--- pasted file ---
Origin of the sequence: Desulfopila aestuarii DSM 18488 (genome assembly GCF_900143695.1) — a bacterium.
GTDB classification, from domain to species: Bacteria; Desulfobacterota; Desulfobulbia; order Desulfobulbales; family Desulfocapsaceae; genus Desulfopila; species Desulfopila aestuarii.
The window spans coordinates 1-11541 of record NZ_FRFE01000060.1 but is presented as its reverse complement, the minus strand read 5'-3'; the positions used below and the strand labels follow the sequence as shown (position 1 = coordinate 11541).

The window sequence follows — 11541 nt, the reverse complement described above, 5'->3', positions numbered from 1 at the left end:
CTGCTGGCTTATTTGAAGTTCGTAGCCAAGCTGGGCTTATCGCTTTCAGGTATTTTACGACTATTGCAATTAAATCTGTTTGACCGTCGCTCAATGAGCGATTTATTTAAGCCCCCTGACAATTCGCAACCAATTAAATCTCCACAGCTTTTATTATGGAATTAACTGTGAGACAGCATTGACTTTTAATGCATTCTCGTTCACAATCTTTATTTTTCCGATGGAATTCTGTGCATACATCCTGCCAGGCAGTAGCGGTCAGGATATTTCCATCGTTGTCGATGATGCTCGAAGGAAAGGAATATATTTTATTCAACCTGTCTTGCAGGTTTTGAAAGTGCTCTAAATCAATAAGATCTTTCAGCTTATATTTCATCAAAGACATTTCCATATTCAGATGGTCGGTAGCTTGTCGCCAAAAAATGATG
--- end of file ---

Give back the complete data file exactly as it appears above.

Origin of the sequence: Desulfopila aestuarii DSM 18488 (genome assembly GCF_900143695.1) — a bacterium.
GTDB classification, from domain to species: Bacteria; Desulfobacterota; Desulfobulbia; order Desulfobulbales; family Desulfocapsaceae; genus Desulfopila; species Desulfopila aestuarii.
The window spans coordinates 1-11541 of record NZ_FRFE01000060.1 but is presented as its reverse complement, the minus strand read 5'-3'; the positions used below and the strand labels follow the sequence as shown (position 1 = coordinate 11541).

The window sequence follows — 11541 nt, the reverse complement described above, 5'->3', positions numbered from 1 at the left end:
CTGCTGGCTTATTTGAAGTTCGTAGCCAAGCTGGGCTTATCGCTTTCAGGTATTTTACGACTATTGCAATTAAATCTGTTTGACCGTCGCTCAATGAGCGATTTATTTAAGCCCCCTGACAATTCGCAACCAATTAAATCTCCACAGCTTTTATTATGGAATTAACTGTGAGACAGCATTGACTTTTAATGCATTCTCGTTCACAATCTTTATTTTTCCGATGGAATTCTGTGCATACATCCTGCCAGGCAGTAGCGGTCAGGATATTTCCATCGTTGTCGATGATGCTCGAAGGAAAGGAATATATTTTATTCAACCTGTCTTGCAGGTTTTGAAAGTGCTCTAAATCAATAAGATCTTTCAGCTTATATTTCATCAAAGACATTTCCATATTCAGATGGTCGGTAGCTTGTCGCCAAAAAATGATG